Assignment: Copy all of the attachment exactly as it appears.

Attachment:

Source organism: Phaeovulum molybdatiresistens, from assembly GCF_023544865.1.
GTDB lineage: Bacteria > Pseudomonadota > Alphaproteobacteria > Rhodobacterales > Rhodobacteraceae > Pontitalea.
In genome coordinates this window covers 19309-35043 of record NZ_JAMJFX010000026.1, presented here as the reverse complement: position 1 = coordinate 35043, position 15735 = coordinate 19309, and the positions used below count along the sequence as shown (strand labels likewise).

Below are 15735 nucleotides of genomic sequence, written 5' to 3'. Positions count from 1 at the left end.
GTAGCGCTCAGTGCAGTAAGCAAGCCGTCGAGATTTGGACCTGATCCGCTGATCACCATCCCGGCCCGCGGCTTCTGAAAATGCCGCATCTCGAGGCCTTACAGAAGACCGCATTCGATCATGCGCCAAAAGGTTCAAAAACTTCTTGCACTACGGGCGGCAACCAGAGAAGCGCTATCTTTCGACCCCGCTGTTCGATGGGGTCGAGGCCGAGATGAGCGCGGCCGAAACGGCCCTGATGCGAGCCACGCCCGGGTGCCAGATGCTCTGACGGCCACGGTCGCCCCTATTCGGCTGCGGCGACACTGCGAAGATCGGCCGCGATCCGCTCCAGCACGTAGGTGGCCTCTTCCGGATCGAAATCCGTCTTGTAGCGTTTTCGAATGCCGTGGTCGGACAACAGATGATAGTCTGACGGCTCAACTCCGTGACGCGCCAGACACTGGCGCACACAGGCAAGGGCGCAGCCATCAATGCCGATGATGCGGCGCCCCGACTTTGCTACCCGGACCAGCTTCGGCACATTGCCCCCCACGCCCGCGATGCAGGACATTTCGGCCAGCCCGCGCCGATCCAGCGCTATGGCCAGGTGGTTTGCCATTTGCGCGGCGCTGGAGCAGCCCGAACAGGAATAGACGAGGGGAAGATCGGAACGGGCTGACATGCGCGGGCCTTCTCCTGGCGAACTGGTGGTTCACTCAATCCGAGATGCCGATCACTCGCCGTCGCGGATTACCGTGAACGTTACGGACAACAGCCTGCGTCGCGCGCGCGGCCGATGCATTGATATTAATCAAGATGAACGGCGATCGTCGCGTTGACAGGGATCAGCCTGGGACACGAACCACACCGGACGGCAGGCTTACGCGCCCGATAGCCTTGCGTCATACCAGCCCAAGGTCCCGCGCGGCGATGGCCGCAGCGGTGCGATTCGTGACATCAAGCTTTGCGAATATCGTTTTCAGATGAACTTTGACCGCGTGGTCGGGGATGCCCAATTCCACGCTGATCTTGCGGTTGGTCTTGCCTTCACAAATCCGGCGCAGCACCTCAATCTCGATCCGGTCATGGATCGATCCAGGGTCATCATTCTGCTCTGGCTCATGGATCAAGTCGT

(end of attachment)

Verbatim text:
Source organism: Phaeovulum molybdatiresistens, from assembly GCF_023544865.1.
GTDB lineage: Bacteria > Pseudomonadota > Alphaproteobacteria > Rhodobacterales > Rhodobacteraceae > Pontitalea.
In genome coordinates this window covers 19309-35043 of record NZ_JAMJFX010000026.1, presented here as the reverse complement: position 1 = coordinate 35043, position 15735 = coordinate 19309, and the positions used below count along the sequence as shown (strand labels likewise).

Below are 15735 nucleotides of genomic sequence, written 5' to 3'. Positions count from 1 at the left end.
GTAGCGCTCAGTGCAGTAAGCAAGCCGTCGAGATTTGGACCTGATCCGCTGATCACCATCCCGGCCCGCGGCTTCTGAAAATGCCGCATCTCGAGGCCTTACAGAAGACCGCATTCGATCATGCGCCAAAAGGTTCAAAAACTTCTTGCACTACGGGCGGCAACCAGAGAAGCGCTATCTTTCGACCCCGCTGTTCGATGGGGTCGAGGCCGAGATGAGCGCGGCCGAAACGGCCCTGATGCGAGCCACGCCCGGGTGCCAGATGCTCTGACGGCCACGGTCGCCCCTATTCGGCTGCGGCGACACTGCGAAGATCGGCCGCGATCCGCTCCAGCACGTAGGTGGCCTCTTCCGGATCGAAATCCGTCTTGTAGCGTTTTCGAATGCCGTGGTCGGACAACAGATGATAGTCTGACGGCTCAACTCCGTGACGCGCCAGACACTGGCGCACACAGGCAAGGGCGCAGCCATCAATGCCGATGATGCGGCGCCCCGACTTTGCTACCCGGACCAGCTTCGGCACATTGCCCCCCACGCCCGCGATGCAGGACATTTCGGCCAGCCCGCGCCGATCCAGCGCTATGGCCAGGTGGTTTGCCATTTGCGCGGCGCTGGAGCAGCCCGAACAGGAATAGACGAGGGGAAGATCGGAACGGGCTGACATGCGCGGGCCTTCTCCTGGCGAACTGGTGGTTCACTCAATCCGAGATGCCGATCACTCGCCGTCGCGGATTACCGTGAACGTTACGGACAACAGCCTGCGTCGCGCGCGCGGCCGATGCATTGATATTAATCAAGATGAACGGCGATCGTCGCGTTGACAGGGATCAGCCTGGGACACGAACCACACCGGACGGCAGGCTTACGCGCCCGATAGCCTTGCGTCATACCAGCCCAAGGTCCCGCGCGGCGATGGCCGCAGCGGTGCGATTCGTGACATCAAGCTTTGCGAATATCGTTTTCAGATGAACTTTGACCGCGTGGTCGGGGATGCCCAATTCCACGCTGATCTTGCGGTTGGTCTTGCCTTCACAAATCCGGCGCAGCACCTCAATCTCGATCCGGTCATGGATCGATCCAGGGTCATCATTCTGCTCTGGCTCATGGATCAAGTCGT